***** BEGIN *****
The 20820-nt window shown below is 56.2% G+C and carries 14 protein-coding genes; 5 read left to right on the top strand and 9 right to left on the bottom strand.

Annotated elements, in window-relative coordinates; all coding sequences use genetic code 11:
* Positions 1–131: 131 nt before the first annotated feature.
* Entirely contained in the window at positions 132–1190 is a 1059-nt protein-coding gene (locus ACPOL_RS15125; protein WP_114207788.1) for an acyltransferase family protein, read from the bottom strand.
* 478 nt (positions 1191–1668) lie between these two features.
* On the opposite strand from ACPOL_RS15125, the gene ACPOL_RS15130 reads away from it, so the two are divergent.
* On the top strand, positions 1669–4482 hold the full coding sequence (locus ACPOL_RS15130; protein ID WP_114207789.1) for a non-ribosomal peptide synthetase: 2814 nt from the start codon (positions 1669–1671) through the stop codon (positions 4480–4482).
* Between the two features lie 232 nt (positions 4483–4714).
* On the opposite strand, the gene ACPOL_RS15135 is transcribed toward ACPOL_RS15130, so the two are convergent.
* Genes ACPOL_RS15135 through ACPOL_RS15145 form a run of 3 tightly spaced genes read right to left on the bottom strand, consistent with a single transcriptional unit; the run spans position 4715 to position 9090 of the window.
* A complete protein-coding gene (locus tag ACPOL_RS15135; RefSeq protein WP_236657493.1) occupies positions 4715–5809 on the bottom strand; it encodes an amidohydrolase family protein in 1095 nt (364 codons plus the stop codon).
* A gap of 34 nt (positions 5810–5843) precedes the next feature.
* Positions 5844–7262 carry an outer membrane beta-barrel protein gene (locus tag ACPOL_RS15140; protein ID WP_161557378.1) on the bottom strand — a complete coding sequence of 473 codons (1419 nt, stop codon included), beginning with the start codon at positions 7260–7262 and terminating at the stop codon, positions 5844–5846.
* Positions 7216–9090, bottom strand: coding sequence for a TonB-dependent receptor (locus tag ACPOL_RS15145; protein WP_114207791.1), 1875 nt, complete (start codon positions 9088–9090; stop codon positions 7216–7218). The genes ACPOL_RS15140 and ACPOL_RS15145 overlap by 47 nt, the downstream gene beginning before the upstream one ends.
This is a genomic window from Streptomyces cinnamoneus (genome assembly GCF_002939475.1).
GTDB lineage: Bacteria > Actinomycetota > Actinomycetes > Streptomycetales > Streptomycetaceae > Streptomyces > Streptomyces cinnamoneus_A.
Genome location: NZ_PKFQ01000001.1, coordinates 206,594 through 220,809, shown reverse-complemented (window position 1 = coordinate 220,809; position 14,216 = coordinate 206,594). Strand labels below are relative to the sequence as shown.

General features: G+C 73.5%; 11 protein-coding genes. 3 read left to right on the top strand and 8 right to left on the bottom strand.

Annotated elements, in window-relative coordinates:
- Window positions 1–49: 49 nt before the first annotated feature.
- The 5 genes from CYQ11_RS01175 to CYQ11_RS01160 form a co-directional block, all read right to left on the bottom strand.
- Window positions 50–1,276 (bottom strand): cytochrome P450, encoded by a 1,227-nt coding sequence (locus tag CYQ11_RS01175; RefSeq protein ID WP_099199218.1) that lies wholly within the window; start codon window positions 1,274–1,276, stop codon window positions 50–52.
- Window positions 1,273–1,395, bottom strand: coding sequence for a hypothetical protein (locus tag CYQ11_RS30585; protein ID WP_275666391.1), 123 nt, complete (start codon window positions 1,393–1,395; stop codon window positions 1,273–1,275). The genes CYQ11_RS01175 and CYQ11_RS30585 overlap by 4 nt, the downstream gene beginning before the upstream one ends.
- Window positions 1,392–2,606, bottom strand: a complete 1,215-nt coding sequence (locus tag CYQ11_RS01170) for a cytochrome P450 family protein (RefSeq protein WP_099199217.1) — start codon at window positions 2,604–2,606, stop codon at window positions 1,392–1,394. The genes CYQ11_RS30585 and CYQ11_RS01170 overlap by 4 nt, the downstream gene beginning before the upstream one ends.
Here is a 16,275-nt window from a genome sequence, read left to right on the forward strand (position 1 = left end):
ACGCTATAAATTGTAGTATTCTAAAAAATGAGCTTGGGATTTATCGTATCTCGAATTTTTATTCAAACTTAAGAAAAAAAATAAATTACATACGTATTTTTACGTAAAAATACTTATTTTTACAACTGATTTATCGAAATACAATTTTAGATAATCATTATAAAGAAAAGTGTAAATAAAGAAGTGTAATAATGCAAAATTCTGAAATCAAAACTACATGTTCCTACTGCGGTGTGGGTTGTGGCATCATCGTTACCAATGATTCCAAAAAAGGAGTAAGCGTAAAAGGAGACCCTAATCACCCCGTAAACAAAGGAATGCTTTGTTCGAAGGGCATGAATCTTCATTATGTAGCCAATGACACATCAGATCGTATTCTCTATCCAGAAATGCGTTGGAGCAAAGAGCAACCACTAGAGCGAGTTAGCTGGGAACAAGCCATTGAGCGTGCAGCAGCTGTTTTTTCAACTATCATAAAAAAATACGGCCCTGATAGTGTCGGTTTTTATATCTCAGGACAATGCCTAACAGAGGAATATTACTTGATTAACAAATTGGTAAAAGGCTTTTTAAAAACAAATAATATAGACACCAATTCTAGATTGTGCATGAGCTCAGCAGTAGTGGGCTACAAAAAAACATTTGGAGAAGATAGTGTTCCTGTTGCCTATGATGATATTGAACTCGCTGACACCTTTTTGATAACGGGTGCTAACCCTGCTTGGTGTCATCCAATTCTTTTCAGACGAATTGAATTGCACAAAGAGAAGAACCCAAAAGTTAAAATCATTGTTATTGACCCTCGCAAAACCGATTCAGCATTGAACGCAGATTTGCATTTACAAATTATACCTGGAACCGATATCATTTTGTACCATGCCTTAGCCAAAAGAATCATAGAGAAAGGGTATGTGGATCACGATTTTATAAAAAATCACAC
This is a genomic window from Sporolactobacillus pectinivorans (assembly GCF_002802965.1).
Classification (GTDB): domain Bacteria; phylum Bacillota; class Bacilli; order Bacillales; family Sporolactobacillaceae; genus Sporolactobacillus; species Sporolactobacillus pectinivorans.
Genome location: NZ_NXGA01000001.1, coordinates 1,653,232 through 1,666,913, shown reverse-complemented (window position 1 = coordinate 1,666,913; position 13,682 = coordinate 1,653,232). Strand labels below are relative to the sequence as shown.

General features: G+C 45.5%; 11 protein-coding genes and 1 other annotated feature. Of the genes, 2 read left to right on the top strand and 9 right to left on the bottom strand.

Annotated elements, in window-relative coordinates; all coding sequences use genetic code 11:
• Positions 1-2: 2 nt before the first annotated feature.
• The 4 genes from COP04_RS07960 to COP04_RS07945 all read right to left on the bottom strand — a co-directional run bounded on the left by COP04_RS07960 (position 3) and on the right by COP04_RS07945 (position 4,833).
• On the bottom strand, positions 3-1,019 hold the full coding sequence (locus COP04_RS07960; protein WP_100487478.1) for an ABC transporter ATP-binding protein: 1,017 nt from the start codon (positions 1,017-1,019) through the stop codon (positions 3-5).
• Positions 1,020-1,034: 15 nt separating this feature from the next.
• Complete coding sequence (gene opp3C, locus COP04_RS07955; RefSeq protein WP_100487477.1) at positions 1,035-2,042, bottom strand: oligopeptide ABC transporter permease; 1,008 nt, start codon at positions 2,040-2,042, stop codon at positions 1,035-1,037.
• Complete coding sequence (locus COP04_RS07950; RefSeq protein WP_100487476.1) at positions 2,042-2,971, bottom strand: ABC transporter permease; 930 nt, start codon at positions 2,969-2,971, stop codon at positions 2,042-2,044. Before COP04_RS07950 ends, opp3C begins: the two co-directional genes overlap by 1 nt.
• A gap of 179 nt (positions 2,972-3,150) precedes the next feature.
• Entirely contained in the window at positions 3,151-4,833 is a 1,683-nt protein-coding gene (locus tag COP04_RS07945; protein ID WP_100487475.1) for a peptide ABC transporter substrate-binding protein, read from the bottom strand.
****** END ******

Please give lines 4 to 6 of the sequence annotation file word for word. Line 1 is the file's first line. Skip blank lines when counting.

* Entirely contained in the window at positions 132–1190 is a 1059-nt protein-coding gene (locus ACPOL_RS15125; protein WP_114207788.1) for an acyltransferase family protein, read from the bottom strand.
* 478 nt (positions 1191–1668) lie between these two features.
* On the opposite strand from ACPOL_RS15125, the gene ACPOL_RS15130 reads away from it, so the two are divergent.